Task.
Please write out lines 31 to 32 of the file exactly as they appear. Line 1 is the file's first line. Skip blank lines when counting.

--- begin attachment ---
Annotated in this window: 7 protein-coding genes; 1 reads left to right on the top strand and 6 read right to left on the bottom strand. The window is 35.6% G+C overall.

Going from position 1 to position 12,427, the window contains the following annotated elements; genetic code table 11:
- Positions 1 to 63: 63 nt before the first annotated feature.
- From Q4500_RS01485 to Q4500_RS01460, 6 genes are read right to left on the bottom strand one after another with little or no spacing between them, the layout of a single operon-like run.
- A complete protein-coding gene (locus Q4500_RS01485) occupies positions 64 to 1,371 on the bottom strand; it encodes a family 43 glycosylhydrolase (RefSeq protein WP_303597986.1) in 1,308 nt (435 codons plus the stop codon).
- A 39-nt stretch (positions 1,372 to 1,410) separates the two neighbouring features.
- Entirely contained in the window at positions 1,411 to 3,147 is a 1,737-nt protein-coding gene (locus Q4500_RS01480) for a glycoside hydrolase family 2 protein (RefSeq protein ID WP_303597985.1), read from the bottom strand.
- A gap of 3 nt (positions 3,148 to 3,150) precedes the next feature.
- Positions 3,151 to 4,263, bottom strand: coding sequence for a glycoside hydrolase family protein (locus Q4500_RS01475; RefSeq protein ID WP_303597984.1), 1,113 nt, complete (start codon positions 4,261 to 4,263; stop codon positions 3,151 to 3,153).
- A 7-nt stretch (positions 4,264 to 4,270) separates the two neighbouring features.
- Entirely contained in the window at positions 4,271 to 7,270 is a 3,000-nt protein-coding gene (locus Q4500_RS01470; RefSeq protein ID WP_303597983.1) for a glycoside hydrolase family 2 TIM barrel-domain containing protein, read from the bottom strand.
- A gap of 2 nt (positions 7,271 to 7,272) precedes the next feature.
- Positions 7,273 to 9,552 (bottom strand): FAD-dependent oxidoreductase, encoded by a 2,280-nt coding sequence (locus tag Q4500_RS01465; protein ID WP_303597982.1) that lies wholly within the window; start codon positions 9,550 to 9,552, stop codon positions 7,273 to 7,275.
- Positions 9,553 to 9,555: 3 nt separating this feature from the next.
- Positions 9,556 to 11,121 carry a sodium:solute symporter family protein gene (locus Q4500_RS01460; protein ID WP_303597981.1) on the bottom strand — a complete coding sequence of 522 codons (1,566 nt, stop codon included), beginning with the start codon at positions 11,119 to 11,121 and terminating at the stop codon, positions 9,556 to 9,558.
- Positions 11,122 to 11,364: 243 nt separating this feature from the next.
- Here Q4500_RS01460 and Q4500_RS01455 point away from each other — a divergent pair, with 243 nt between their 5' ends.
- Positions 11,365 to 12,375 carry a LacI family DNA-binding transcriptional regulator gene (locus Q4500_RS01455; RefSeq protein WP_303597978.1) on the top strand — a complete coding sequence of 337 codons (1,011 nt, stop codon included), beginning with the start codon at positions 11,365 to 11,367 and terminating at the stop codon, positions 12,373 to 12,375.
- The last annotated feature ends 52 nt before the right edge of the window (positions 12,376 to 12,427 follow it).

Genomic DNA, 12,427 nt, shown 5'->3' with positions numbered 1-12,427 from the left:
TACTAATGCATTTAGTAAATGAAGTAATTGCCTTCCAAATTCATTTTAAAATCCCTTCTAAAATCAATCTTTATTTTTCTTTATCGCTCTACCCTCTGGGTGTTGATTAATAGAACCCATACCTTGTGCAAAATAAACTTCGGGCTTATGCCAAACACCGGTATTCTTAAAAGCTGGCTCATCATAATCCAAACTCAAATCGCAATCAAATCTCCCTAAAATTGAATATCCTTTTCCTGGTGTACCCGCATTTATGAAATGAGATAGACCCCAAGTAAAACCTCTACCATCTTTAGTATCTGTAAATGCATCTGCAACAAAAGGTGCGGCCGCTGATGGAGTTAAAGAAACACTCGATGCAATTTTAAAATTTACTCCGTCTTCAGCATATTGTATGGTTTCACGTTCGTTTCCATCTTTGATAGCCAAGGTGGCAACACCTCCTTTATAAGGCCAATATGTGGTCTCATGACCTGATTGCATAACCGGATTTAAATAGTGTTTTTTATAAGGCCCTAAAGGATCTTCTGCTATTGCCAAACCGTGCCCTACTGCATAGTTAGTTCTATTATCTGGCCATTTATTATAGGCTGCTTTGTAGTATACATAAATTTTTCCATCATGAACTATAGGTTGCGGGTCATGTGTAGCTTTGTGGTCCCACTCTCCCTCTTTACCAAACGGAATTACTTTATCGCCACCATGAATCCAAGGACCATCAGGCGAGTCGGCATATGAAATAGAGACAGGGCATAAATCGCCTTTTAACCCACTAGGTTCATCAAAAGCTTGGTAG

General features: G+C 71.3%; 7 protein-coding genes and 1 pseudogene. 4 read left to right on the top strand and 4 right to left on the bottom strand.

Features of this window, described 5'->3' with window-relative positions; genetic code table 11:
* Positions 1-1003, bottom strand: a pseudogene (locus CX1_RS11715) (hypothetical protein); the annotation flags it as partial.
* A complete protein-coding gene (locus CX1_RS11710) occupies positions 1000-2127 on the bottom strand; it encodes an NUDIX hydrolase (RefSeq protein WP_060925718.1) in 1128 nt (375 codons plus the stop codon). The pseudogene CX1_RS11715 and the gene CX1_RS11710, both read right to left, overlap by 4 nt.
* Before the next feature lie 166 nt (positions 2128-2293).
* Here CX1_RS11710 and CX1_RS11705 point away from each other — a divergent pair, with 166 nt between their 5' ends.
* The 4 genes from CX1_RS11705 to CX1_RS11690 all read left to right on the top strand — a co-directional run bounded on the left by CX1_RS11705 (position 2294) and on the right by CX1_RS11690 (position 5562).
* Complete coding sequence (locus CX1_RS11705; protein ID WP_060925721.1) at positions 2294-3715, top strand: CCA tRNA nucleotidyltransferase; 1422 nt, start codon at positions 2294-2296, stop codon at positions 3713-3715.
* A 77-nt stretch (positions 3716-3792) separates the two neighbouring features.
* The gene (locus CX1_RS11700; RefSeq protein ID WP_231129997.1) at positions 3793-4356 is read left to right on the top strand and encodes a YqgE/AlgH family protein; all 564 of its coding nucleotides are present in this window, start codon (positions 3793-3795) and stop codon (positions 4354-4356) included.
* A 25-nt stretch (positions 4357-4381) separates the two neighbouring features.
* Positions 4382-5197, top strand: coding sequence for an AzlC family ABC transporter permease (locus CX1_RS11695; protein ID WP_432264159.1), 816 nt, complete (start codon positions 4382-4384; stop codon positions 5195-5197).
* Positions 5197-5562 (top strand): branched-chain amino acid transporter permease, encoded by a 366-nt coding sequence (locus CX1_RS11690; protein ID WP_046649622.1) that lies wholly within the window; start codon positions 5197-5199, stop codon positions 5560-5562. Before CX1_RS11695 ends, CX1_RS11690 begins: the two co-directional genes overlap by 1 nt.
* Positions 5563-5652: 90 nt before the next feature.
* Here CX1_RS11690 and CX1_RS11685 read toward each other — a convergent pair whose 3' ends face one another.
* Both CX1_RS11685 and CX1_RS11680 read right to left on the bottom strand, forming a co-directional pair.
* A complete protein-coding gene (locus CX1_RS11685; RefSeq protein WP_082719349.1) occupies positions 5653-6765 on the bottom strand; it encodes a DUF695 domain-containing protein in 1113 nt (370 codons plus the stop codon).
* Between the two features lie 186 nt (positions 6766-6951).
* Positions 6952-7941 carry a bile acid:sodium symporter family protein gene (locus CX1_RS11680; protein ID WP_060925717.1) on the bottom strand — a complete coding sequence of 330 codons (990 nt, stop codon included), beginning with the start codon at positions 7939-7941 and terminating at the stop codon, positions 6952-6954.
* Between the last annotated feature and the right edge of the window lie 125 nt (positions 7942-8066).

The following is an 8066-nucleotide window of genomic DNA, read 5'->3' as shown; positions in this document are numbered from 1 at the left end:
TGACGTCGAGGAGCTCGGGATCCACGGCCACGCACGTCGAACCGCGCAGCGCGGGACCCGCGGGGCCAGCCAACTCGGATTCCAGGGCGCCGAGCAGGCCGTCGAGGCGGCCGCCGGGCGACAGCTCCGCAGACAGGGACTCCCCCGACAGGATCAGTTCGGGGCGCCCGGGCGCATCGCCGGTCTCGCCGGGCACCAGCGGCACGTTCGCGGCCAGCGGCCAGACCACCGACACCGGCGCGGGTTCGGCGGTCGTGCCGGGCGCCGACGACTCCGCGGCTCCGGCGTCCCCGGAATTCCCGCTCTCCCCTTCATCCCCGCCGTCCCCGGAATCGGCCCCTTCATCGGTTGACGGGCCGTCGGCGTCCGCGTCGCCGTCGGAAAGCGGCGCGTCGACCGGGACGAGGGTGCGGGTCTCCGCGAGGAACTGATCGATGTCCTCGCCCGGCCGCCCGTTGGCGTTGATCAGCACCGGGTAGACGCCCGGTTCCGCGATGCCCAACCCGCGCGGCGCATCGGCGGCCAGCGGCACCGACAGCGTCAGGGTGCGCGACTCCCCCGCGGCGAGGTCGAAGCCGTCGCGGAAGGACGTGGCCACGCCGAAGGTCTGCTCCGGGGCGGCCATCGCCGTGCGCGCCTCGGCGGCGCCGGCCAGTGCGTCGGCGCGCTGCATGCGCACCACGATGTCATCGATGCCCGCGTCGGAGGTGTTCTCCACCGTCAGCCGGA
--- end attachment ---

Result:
* The gene (locus CX1_RS11700; RefSeq protein ID WP_231129997.1) at positions 3793-4356 is read left to right on the top strand and encodes a YqgE/AlgH family protein; all 564 of its coding nucleotides are present in this window, start codon (positions 3793-3795) and stop codon (positions 4354-4356) included.
* A 25-nt stretch (positions 4357-4381) separates the two neighbouring features.